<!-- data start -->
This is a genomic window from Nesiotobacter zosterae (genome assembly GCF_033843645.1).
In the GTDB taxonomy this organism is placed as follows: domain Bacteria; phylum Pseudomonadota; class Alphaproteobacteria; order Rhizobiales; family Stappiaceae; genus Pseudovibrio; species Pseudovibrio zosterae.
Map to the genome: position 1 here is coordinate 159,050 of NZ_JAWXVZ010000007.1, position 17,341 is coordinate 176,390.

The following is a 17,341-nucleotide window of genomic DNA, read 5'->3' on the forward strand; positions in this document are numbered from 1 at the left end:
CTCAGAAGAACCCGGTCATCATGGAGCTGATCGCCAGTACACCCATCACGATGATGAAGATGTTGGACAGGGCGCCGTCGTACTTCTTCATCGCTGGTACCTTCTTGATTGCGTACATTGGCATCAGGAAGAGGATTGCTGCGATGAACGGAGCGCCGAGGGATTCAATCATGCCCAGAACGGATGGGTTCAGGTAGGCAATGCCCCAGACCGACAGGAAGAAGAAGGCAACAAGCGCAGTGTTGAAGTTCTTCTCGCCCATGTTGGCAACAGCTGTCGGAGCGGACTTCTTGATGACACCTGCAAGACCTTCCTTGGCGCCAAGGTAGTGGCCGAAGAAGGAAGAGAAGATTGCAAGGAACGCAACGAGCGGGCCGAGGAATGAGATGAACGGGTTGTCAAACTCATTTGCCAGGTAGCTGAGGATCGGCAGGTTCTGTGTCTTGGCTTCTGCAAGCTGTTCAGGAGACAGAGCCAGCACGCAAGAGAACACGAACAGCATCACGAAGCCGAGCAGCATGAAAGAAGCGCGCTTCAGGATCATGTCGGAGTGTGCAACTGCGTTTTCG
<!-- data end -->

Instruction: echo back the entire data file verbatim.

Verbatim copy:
This is a genomic window from Nesiotobacter zosterae (genome assembly GCF_033843645.1).
In the GTDB taxonomy this organism is placed as follows: domain Bacteria; phylum Pseudomonadota; class Alphaproteobacteria; order Rhizobiales; family Stappiaceae; genus Pseudovibrio; species Pseudovibrio zosterae.
Map to the genome: position 1 here is coordinate 159,050 of NZ_JAWXVZ010000007.1, position 17,341 is coordinate 176,390.

The following is a 17,341-nucleotide window of genomic DNA, read 5'->3' on the forward strand; positions in this document are numbered from 1 at the left end:
CTCAGAAGAACCCGGTCATCATGGAGCTGATCGCCAGTACACCCATCACGATGATGAAGATGTTGGACAGGGCGCCGTCGTACTTCTTCATCGCTGGTACCTTCTTGATTGCGTACATTGGCATCAGGAAGAGGATTGCTGCGATGAACGGAGCGCCGAGGGATTCAATCATGCCCAGAACGGATGGGTTCAGGTAGGCAATGCCCCAGACCGACAGGAAGAAGAAGGCAACAAGCGCAGTGTTGAAGTTCTTCTCGCCCATGTTGGCAACAGCTGTCGGAGCGGACTTCTTGATGACACCTGCAAGACCTTCCTTGGCGCCAAGGTAGTGGCCGAAGAAGGAAGAGAAGATTGCAAGGAACGCAACGAGCGGGCCGAGGAATGAGATGAACGGGTTGTCAAACTCATTTGCCAGGTAGCTGAGGATCGGCAGGTTCTGTGTCTTGGCTTCTGCAAGCTGTTCAGGAGACAGAGCCAGCACGCAAGAGAACACGAACAGCATCACGAAGCCGAGCAGCATGAAAGAAGCGCGCTTCAGGATCATGTCGGAGTGTGCAACTGCGTTTTCG